After the Soviet Union fell, the United States had no strategic challenger. Its new fear was that such a challenger would emerge—this time from minor regional hegemons growing into major ones. The fear, once again, was that these would in time have the resources to challenge the United States globally.
Hmm. This was doing about as well as a thousand-word history of the US can do, until here. I submit: a) our fear was that "minor regional hegemons" which is to say China and maaaybe India would challenge us through capitalism, not geopolitics; b) he mentions the Balkans in the next breath but by no means did we only begin interfering in countries/wars beneath our notice after the Wall fell; c) his oversimplification is a little bit too tidy. I am fully behind his idea that if you look with hindsight at every foreign policy action this country has taken since the French and Indian War, it becomes pretty fucking obvious that Manifest Destiny did not stop at the Sierra Nevada. But if there's a paragraph which he's stretching it's this one.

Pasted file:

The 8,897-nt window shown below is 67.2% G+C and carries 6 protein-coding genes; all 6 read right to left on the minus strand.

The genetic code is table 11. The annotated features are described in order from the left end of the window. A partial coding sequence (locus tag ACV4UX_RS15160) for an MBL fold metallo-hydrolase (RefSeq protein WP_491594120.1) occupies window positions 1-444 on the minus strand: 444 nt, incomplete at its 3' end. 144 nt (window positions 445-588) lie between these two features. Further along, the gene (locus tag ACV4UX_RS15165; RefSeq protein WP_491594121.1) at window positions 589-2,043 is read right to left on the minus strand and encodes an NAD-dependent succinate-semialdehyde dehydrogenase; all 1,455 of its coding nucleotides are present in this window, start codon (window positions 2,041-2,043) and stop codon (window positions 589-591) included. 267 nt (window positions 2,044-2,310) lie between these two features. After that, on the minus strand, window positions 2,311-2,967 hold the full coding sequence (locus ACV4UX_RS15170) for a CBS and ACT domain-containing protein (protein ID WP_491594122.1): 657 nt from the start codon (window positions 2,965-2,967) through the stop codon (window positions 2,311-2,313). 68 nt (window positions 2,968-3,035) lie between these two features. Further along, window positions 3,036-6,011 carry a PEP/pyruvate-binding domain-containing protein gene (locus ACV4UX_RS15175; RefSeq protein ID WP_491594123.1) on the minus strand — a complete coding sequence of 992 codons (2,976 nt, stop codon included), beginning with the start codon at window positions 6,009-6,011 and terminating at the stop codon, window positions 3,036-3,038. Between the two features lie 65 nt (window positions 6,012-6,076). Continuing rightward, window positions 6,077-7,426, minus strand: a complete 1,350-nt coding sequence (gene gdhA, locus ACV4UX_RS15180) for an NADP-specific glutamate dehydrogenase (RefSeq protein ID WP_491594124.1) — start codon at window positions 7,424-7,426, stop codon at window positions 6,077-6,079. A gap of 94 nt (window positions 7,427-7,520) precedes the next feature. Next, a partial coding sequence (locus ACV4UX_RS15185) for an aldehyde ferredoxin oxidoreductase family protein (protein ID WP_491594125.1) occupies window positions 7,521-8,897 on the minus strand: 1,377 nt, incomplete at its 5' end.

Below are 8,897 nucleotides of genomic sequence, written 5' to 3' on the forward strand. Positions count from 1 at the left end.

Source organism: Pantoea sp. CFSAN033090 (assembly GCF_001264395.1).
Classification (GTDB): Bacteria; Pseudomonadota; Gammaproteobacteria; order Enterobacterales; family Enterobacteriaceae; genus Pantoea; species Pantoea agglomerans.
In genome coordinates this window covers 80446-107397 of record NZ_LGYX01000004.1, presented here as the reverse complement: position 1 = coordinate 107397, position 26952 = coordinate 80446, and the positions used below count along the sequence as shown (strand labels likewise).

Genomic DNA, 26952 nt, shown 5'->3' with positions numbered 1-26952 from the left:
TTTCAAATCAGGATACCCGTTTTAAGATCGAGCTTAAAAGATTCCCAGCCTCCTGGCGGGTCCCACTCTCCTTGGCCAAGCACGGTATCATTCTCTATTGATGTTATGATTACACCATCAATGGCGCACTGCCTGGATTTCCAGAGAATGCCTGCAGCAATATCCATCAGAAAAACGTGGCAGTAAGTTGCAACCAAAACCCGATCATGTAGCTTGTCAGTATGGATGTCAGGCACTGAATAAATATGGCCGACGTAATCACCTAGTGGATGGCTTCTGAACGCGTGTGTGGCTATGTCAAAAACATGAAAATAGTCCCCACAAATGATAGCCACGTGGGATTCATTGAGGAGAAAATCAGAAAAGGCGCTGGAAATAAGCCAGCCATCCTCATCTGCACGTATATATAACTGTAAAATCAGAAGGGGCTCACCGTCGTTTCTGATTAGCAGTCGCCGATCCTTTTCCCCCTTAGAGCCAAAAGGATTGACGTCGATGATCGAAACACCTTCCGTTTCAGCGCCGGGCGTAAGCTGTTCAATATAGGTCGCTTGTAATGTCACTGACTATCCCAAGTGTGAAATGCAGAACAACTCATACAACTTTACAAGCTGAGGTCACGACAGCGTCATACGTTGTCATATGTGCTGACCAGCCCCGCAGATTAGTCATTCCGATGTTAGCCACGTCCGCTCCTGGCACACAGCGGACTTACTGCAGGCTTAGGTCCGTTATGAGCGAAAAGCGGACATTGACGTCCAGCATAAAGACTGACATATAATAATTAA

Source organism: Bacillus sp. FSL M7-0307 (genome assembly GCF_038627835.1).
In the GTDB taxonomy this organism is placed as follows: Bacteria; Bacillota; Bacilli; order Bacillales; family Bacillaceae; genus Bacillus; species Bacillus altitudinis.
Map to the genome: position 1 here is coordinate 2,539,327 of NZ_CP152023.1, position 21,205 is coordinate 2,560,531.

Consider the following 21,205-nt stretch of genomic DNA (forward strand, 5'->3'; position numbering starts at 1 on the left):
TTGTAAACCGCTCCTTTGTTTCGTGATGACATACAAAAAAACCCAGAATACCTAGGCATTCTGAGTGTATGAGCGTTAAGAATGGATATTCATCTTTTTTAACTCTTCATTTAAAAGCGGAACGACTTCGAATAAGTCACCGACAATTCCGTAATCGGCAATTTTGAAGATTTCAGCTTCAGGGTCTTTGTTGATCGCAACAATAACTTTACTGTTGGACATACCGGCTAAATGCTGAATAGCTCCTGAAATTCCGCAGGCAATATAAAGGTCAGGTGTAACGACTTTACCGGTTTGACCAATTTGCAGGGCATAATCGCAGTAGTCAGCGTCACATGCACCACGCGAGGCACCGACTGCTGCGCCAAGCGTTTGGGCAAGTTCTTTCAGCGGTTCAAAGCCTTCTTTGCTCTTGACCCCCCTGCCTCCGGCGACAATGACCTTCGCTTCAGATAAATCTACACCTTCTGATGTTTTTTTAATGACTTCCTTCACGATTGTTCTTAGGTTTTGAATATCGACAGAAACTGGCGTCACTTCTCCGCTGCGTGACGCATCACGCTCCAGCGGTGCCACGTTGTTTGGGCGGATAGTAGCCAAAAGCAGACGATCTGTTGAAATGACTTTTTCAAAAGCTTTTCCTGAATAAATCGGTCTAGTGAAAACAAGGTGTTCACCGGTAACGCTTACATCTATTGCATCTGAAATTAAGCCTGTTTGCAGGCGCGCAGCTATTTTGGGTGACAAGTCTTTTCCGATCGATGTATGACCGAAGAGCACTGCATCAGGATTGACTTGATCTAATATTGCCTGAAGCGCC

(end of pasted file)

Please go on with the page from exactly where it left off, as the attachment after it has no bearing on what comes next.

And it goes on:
The threat that emerged was not naval power, but terrorism. This is a lesser, yet still painful strategic problem that the United States must deal with today. It cannot tolerate potential hegemons like Russia and can effectively destroy their military capacity. However, it cannot deal with the consequences of its actions.
Worth noting that terrorism isn't much of a threat, it turns out. Global irrelevance is, and the neocons fear it. Hell, so do the progressives in a very different way.
Great article -- now I see it's Friedman. Of course.